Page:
The back is a combination of poplar and maple for a crisp sound with a surprising attack. It uses New Zealand pine for the fingerboard, providing enough speed and versatility to make it feel close to rosewood. You’ll get white dot inlays reminiscent of the 335, although the Epiphone design is slightly superior.

Left-handed options are available with the Ibanez guitar. You’ll find the action is smooth like butter, with suitable balance, and it sits in position naturally. The tuning doesn’t hold as much as I’d like, but you can step things down for an improvement (like a Drop D) and avoid fret buzz.

I use my Ibanez GRX for power chords in the studio. It sometimes travels with me for the occasional gig. For the price and its construction, you’ll find that this instrument is suitable for most playing requirements.

Which Should You Choose: Epiphone ES-339 vs. Dot 335

The best guitar to choose between the Epiphone ES-339 and the Dot 335 relies on the body size preferences of the musician. Smaller individuals or those who want hotter pickups lean toward the ES-339’s vintage tone, while the Dot 335 offers Grover tuners and a stripped-back style.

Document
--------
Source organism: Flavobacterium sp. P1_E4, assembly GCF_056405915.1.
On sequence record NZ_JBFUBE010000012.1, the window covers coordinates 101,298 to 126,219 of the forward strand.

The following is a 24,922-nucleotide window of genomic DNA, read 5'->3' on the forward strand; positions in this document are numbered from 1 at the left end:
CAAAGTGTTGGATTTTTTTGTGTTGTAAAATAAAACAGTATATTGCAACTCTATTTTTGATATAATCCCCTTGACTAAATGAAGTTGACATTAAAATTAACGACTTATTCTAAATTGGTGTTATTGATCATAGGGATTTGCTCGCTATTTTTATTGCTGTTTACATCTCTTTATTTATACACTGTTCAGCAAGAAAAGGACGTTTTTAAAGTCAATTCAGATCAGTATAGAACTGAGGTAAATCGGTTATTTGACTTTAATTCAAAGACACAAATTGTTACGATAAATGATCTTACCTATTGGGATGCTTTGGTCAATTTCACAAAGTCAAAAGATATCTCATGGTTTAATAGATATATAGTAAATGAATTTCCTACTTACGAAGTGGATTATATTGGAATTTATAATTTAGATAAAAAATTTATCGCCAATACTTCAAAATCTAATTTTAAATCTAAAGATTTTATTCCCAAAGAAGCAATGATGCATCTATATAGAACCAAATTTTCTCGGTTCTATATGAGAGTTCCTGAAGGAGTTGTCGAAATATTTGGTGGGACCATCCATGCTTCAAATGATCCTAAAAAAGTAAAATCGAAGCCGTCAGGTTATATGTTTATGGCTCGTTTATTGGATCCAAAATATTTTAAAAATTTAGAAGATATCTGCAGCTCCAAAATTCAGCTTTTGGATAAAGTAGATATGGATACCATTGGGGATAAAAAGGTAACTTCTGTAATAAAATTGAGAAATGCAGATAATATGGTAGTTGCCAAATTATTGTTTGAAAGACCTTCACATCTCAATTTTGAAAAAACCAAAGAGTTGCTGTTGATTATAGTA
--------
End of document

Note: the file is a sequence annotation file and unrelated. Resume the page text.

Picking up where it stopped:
I’ve always been a big fan of the Epiphone ES-339. Although many of the differences between it and the Dot 335 are minimal, I’ve found the more petite body to work better for my playing style.

I also love the vintage sound that comes from the instrument. It reminds me of the Golden Era of electric guitars in the 1950s, and that perspective makes it easier to form emotional connections with my music.

The differences between the ES-339 and Dot 335 aren’t many, but they’re important enough to consider a complete review of both guitars before choosing one.

Gibson’s ES-335 has been the guitar of choice for musicians across multiple decades. With the same style added to the Dot 335, it’s hard to go wrong with either option.